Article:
Yes, it has affected our business by way of increasing freight costs and causing delays in container arrivals. But we could manage them by using various routes to destinations.
Your company is present in so many countries around the world, not only in terms of your pianos but also in your schools. Which market outside of Japan would you say is the main market that you are looking to strengthen?
We foresee the growth in Asian markets which includes China and strong potential of the Shigeru Kawai pianos in the matured markets such as Europe and Northern America.
Do you have a sentimental favorite?
I think it would be somewhere in Europe, perhaps Spain. One of my favorite cities in Spain is Granada in the foothills of the Sierra Nevada mountains.
The piano is such a versatile instrument with so many diverse music cultures and musical styles. Through the career you’ve had as president of this company, is there a style of music that you’ve been introduced to that you particularly love?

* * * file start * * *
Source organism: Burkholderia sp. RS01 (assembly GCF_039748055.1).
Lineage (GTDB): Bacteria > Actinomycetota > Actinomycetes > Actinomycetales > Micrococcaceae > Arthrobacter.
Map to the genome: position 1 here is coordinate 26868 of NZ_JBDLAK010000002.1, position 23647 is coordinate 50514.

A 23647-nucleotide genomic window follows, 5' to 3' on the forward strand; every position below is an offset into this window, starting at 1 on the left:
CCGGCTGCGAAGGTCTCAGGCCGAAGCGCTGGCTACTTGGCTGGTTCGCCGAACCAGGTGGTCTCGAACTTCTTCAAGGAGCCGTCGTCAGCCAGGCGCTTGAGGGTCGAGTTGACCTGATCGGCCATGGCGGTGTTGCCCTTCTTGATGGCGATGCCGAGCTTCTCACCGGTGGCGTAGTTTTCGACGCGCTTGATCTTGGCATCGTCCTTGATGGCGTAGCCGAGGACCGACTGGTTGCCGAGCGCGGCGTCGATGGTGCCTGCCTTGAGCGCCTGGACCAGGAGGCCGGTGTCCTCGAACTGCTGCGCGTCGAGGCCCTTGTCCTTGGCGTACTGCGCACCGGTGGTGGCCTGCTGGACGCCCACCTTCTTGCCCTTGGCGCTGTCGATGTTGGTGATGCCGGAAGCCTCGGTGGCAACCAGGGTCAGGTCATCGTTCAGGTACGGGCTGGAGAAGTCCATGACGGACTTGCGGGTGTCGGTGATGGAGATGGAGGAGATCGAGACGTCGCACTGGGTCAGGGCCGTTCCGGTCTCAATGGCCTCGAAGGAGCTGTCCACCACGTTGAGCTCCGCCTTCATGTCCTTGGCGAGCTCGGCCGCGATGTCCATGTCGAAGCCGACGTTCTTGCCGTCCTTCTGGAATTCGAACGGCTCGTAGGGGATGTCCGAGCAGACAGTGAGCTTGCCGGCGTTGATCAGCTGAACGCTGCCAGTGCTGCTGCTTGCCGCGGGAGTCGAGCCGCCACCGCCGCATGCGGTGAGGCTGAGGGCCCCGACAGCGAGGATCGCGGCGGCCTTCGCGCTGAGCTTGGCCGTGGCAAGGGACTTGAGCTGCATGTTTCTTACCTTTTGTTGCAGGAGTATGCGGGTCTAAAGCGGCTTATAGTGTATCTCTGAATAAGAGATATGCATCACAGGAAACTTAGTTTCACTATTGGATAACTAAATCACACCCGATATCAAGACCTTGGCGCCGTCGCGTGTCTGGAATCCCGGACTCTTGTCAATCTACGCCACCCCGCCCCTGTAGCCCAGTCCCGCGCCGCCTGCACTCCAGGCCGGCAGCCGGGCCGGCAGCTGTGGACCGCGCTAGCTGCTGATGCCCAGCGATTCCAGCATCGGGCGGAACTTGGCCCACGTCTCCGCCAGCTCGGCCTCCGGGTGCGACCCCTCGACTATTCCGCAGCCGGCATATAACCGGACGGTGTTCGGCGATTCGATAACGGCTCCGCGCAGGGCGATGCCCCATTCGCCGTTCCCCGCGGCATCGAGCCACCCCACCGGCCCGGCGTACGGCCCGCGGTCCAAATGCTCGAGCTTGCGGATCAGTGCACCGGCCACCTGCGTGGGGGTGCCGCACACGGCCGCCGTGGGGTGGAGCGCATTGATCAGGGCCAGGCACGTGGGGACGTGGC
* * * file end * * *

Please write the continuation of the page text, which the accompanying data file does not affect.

I really like the style of Mikhail Pletnev, who is a Russian-born pianist that now lives in Switzerland. I particularly like the style of music he performs on the piano, and he tends to perform the classics such as Chopin, Prokofiev, and Shostakovich.
Imagine a person that is not familiar with your company and what you do. Could you explain to them or summarize what Kawai is?
That is a good question and is very hard to answer. I think it comes down to building the most beautiful pianos that can fit in any kind of environment, any conditions, and any place in which a piano can be played. I would like to highlight the “Shigeru Kawai” series which is the premium concert piano line-up created by my father. His name is where the brand “Shigeru Kawai” comes from. I do believe this particular piano demonstrates that Kawai is one the best pianos of all.
We have always followed our own way and that is very clear. We don’t have any frustrations and we are quite steady on our feet. Our philosophy has always been to not really worry about what the other makers are doing and concentrate more on our own business. We don’t really fluctuate and have held steady for many years now.